Inside the Factory: Series 2
Gregg Wallace and Cherry Healey get exclusive access to some of the largest factories in Britain to reveal the secrets behind production on an epic scale.
Part 1: Cereal
Gregg Wallace and Cherry Healey return with the programme shedding light on how some of Britain’s biggest factories make the nation’s favourite products, beginning with popular breakfast cereals. Gregg starts by receiving a boat-load of corn fresh from Argentina, and witnesses as it is cooked, milled and flavoured to become a top-selling cereal brand. Cherry learns about the immunity-boosting powers of vitamin D, which is added to many of the UK’s most popular cereals, and historian Ruth Gordon samples a Victorian breakfast of lobster and pig’s head, as part of a daily meal that included 4,500 calories.
Part 2: Crisps
Gregg Wallace follows 27 tons of potatoes from a Hampshire farm through the world’s largest crisp factory as they are peeled, sliced and fried to make more than five million packets every 24 hours. Cherry Healey discovers the special varieties of potato that are grown to make the snacks, as well the surprising ways that brains can be tricked into thinking a crisp is crunchier than it is. And historian Ruth Goodman investigates who invented the crisp – was it the Americans, as is often cited, or the British?
Part 3: Baked Beans
Gregg Wallace helps to unload 27 tonnes of dried haricot beans from North America, and follows them on a one-and-a-half mile journey through the largest baked bean factory in the world. Meanwhile, Cherry Healey follows a discarded baked bean can through a recycling centre and on to the largest steelworks in the UK, and historian Ruth Goodman reveals how tinned food was invented to improve sailors’ nutrition.
Part 4: Bicycles
Gregg Wallace explores the largest bicycle factory in Britain which produces 150 folding bike every 24 hours and joins a multi-stage manual production line to make his own bicycle. Meanwhile Cherry Healey gets some tips from Cycling Team GB to help us all improve our pedal power, including how lowering your body position can make a 10 per cent improvement to speed and efficiency. And historian Ruth Goodman reveals that folding bikes date back to the 1870s, and how 70,000 folding `parabikes’ were manufactured during the Second World War, some of which played a role in the D-Day landings.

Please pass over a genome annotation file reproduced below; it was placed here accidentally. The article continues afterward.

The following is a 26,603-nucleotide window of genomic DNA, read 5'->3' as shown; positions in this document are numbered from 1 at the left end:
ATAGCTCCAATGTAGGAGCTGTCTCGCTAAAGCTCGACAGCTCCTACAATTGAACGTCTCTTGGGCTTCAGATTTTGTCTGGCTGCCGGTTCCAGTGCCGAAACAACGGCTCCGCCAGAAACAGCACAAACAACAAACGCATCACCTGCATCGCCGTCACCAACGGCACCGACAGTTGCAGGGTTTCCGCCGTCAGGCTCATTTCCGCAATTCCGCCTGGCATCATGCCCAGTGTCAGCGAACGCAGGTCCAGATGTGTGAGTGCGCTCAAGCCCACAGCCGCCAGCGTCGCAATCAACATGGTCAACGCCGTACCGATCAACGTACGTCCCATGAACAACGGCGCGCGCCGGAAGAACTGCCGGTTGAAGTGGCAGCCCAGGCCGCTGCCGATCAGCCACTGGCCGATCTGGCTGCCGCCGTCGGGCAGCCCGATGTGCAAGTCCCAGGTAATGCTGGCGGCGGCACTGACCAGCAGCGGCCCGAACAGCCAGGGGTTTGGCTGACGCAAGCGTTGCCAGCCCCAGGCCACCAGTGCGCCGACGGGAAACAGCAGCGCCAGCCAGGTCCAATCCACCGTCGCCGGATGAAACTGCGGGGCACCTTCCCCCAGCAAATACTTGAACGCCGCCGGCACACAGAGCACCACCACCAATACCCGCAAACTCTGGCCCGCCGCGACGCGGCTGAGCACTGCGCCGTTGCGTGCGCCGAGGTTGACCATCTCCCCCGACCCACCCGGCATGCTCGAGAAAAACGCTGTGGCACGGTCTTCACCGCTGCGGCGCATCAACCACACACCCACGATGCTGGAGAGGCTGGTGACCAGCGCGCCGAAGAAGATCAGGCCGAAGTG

Part 5: Sweets
Gregg Wallace helps to unload a tanker full of sugar from Norfolk and follows it through one of the oldest sweet factories in Britain – Swizzels in Derbyshire – to see how more than 500 workers, as well as some mind-boggling machines, transform it into over 100 million individual sweets within just 24 hours. Cherry Healey finds out how the letters are put in seaside rock and is given special access to the Fisherman’s Friend factory in Lancashire to discover how a local family turned a niche product into a worldwide success.
Part 6: Shoes
Gregg Wallace visits the UK’s largest sports shoe factory to see how 3,500 pairs of trainers are made every day, before meeting the man who comes up with the latest designs. Cherry Healey gets hands-on in a tannery, helping to process thousands of rawhides into finished leather for the nation’s shoes, and finds out how a ballet company painstakingly create 250,000 ballet shoes per year. Ruth Goodman reveals how, when the sewing machine was first introduced into shoe factories in the mid-19th century, traditional shoemakers went on strike to rebel against joining a restrictive production line.